Football: Ponies gear up for new-look Bears

Gazette photo by Scott Ertle
Stillwater’s Ben Gualtieri hauls in a catch during Friday’s Suburban East Conference victory over Woodbury.

Stillwater has squared off in football against White Bear Lake more than any other team in the state and Friday marks the renewal of this long-standing rivalry at Pony Stadium. In a series that dates back to 1915, the Ponies hold a 52-38-3 edge, including last year’s 17-14 victory. Stillwater has won five straight against the Bears and have won 25 of the last 28 games in the series — including 18 in a row from 1984-1999. The Ponies (1-0 SEC, 1-0) held off Woodbury 20-18 in last week’s season opener while the Bears (1-0, 1-0) also escaped with a 13-10 victory over Roseville.

White Bear Lake managed just seven first downs and allowed more yards (327) than it gained against the Raiders, but Stillwater was also outgained 396-316 by Woodbury. The Bears have abandoned their traditional wishbone offense under first-year coach Ryan Bartlett — who replaces long-time coach Bob Jackson. The Bears are less predictable than in recent history, but installing a new offense is rarely an overnight success. Nick Truen rushed for 114 yards on just 11 carries in the opener. He also caught one pass for 5 yards and racked up 129 return yards so only Stillwater quarterback Nate Ricci (252) delivered more all-purpose yards than Truen last week. Quarterback Trey Anderson completed 6 of 10 passes for 90 yards and one touchdown, with Beau Smit catching two of those passes for 67 yards.

“There’s a lot of change at White Bear Lake, a new coach and almost an opposite approach to offense moving from a wishbone-based option attack to a spread attack,” Ponies coach Beau LaBore said. “White Bear Lake traditionally tends to be a pretty big group and this year they look smaller, but nevertheless, they play very hard and look to be physical. They have a sophomore quarterback who looks like he can become a very good dual threat quarterback for them. Truen, we didn’t see him last year, but he is very effective in the return game and at running back. He’s a big, strong back but also has good speed and he’s a big part of their offense. They’ll throw the ball more than they traditionally have.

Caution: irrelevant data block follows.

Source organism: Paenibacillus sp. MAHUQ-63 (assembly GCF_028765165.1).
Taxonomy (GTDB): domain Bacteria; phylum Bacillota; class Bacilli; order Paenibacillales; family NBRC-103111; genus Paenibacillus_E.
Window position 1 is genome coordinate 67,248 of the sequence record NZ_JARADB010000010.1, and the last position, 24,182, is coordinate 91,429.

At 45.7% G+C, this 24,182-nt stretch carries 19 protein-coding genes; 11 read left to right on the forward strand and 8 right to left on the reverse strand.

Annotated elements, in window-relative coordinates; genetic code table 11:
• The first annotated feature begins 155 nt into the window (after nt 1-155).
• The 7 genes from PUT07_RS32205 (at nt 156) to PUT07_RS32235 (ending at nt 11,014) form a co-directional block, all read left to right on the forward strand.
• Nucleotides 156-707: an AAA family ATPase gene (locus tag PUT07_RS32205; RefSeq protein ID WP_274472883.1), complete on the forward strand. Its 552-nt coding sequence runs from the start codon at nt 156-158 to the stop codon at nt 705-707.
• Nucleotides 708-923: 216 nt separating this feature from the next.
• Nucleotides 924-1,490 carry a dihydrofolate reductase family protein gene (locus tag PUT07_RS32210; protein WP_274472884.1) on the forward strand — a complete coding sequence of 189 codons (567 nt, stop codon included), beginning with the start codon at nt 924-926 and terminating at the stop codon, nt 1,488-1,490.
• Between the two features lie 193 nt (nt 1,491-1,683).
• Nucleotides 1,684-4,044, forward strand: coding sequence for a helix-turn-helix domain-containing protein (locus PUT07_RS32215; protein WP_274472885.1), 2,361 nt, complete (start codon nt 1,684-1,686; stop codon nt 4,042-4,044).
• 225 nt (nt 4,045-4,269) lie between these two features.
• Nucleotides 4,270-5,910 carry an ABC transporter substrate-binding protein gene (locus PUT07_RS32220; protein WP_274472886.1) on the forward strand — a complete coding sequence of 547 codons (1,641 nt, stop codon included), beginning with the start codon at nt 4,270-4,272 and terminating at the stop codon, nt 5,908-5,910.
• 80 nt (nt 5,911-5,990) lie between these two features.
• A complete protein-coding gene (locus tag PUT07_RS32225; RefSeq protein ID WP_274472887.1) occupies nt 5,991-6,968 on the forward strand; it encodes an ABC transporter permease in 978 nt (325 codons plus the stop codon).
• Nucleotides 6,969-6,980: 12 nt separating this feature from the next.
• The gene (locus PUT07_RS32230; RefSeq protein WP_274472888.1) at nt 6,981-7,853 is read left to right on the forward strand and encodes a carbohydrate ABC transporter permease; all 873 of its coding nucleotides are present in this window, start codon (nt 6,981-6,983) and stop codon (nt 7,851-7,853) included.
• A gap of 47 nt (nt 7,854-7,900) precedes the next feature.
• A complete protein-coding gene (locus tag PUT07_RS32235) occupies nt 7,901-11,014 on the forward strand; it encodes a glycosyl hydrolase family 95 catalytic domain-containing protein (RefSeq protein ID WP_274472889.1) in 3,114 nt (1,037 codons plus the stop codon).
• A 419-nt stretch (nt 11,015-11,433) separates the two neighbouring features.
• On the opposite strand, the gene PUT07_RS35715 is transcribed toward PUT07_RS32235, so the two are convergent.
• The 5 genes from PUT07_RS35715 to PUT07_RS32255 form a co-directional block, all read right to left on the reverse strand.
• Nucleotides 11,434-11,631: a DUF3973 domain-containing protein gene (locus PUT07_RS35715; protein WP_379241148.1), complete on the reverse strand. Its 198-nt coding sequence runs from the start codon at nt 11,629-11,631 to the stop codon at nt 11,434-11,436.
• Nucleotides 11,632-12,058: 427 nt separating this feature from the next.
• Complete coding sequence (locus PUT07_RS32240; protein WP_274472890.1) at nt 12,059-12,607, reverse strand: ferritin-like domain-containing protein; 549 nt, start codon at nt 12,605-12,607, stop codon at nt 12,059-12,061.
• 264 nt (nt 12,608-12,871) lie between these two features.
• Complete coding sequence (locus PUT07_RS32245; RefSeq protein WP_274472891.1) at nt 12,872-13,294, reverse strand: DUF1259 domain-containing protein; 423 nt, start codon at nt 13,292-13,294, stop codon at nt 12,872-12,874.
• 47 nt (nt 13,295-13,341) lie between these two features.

Preparing for the Bears shouldn’t be a drastic change from getting ready for Woodbury, which also runs a spread-style offense. In fact, several additional Suburban East Conference teams run some variation of the spread, including Roseville, Park and Forest Lake.

“Obviously they’re making a big transition and their offense is going to get better each and every week because the learning curve is pretty steep,” LaBore said. “They have more than enough to be successful offensively so we have to make sure we line up correctly, read keys and get to the football.”


Ponies tackle cancer

The Stillwater football team is raising money to benefit the Randy Shaver Cancer Research and Community Fund with a “Tackle Cancer” game on Friday against White Bear Lake. The game also serves as Parents Night for the Ponies.

The team has been requesting donations from students and staff at school this week and if the $2,200 goal — which is approximately $1 per student and staff member — coach Beau LaBore will receive a haircut from senior defensive back and barber-in-waiting Jack Delahunt. Donations from the public will also be accepted at the entrance to Pony Stadium on Friday night.

Tackle Cancer is promoted by the Minnesota Football Coaches Association and LaBore serves on the committee that is helping to promote this initiative. To date, there have been 110 Tackle Cancer games scheduled across the state.

“We think this is something that could make a great impact on a disease that affects virtually every person in every community in our state and country, if not the world,” LaBore said.